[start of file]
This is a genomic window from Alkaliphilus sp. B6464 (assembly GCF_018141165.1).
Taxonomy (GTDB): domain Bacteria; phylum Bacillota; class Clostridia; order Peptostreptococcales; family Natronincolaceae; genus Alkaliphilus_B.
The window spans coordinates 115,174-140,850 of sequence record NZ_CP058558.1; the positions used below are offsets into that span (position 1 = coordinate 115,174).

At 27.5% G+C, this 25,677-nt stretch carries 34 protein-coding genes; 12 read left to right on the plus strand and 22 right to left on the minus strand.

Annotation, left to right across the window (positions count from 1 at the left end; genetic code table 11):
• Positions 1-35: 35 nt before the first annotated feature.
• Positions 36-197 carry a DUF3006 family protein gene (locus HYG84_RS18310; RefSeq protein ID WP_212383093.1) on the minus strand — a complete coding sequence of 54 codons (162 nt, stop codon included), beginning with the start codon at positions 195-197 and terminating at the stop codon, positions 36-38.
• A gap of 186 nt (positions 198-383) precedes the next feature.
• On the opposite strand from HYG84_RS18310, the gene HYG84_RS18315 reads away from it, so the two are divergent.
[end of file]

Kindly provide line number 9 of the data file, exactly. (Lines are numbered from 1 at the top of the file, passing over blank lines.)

• On the opposite strand from HYG84_RS18310, the gene HYG84_RS18315 reads away from it, so the two are divergent.